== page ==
• A judge has ruled that Betsy DeVos must testify in a case brought by 160,000 defrauded students.
  • Students claim DeVos mismanaged a student loan forgiveness program defrauded by for-profit schools.
  • Under Obama, the program had a 99.2% approval rating, but under DeVos, 99.4% of applicants were turned down.
  • See more stories on the Insider business page.

As Education Secretary under President Donald Trump, Betsy DeVos was tasked with overseeing the loan forgiveness program for students defrauded by for-profit schools. But thousands of those students say they didn’t get the relief they deserved and sued DeVos for his mismanagement of the program.

A judge has just ruled that DeVos must testify in court on this matter.

The Biden administration didn’t want this to happen. In February, he joined DeVos to fight a subpoena in the lawsuit filed by approximately 160,000 defrauded students, claiming it was a “extraordinary request. “But on Wednesday Judge William Alsup wrote in a 12-page decision that his testimony was warranted given the “sparse” documentation of DeVos ‘reasoning for dismissing the borrowers’ claims.

“Even assuming Secretary DeVos retains some measure of executive prerogative, she must respond to a subpoena appropriately,” Alsup wrote in the decision. “The judicial process goes even to reluctant executives.”

Over the past decade, several for-profit schools have closed their doors following investigations claiming schools were engaging in fraudulent behavior related to federal loans. The Corinthian Colleges and ITT Technical Institutes were two of the largest schools accused of violate federal law by persuading their students to take out loans they could not repay. They both shut down, as did other for-profit companies, such as Education Corporation of America.

DeVos, heir to AmWay’s fortune and a member of one of America’s richest families, by Forbes, oversaw the “borrower’s defense against reimbursement” program to write off the debt of eligible defrauded borrowers, but the program was overwhelmingly unsuccessful. Compared to a 99.2% approval rate for claims filed under President Barack Obama, DeVos had a 99.4% denial rate for borrowers and built up a huge backlog of claims from eligible defrauded borrowers seeking to cancel student debt.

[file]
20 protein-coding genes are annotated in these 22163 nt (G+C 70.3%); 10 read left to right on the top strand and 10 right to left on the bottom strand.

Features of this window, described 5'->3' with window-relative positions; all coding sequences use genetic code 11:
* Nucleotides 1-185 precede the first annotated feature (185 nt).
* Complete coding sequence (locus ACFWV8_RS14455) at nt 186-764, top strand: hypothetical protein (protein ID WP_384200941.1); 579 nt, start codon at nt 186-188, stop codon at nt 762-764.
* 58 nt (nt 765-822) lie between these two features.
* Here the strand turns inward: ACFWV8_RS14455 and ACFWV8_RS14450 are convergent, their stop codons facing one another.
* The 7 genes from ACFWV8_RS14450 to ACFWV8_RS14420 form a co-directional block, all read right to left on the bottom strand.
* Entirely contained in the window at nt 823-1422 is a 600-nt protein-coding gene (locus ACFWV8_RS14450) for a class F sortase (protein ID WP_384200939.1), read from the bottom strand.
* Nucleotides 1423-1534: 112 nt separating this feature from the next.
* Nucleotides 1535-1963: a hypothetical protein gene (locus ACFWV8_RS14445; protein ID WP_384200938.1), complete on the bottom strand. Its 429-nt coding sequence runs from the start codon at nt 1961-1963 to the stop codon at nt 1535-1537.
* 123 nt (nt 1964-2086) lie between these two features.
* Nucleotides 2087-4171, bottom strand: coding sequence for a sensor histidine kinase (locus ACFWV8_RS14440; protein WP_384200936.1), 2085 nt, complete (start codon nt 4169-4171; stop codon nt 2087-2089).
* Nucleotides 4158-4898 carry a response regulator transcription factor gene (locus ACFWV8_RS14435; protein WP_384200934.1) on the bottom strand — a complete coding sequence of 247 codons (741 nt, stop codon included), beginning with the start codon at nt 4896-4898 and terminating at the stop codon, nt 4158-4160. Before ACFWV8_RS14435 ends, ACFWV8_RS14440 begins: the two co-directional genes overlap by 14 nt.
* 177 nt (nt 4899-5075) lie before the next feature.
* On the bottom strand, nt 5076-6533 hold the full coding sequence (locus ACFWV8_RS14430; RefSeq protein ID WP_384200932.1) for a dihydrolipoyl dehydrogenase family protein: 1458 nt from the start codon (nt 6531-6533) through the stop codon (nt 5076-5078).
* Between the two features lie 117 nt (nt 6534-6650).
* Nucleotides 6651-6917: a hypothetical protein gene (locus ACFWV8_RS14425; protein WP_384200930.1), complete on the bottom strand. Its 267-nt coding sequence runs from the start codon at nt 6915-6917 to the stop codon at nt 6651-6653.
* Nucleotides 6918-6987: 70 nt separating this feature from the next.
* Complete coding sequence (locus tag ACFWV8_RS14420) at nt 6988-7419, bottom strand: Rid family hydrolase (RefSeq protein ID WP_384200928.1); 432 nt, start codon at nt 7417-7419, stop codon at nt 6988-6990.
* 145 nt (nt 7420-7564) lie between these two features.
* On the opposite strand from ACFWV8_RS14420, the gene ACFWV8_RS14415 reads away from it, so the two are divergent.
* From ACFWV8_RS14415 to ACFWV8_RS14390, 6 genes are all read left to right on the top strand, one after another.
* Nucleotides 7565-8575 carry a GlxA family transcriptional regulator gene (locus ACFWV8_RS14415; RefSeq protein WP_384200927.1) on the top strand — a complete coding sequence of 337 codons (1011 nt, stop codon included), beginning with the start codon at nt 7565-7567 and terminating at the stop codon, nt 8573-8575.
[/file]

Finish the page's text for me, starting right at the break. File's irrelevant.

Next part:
As part of DeVos, the program began to compare the median earnings of graduates with requests for debt relief to the median earnings of graduates from comparable programs, and the larger the difference, the more assistance the applicant would receive. .

The high refusal rate alarmed legislators, advocates and borrowers who wanted student debt relief but didn’t get it, and as Alsup said in its ruling, DeVos failed to provide a sufficient explanation as to why so few requests have been processed.

In March, Biden’s Education Secretary Miguel Cardona canceled $ 1 billion in student debt for about 72,000 defrauded borrowers and said in a statement that DeVos’ methodology for providing debt relief to defrauded students had been ineffective and had to be canceled.

“Borrowers deserve a streamlined and fair path to relief when they have been harmed by the fault of their institution,” Cardona said in a declaration. “Careful examination of these claims and the associated evidence has shown that these borrowers have been wronged and we will give them a fresh start with their debt.”

Critics of DeVos’ appointment had argued that her financial ties were a conflict of interest, as she had never sold it. multi-million dollar stake in Neurocore, a “brain training” program for children. She is also a long-time advocate of ‘choice of school’, or vouchers that allow parents to send their children to private rather than public schools.

DeVos separately asked the Georgia-based 11th Circuit Court of Appeals to block the subpoena. Alsup has scheduled a hearing for June 3.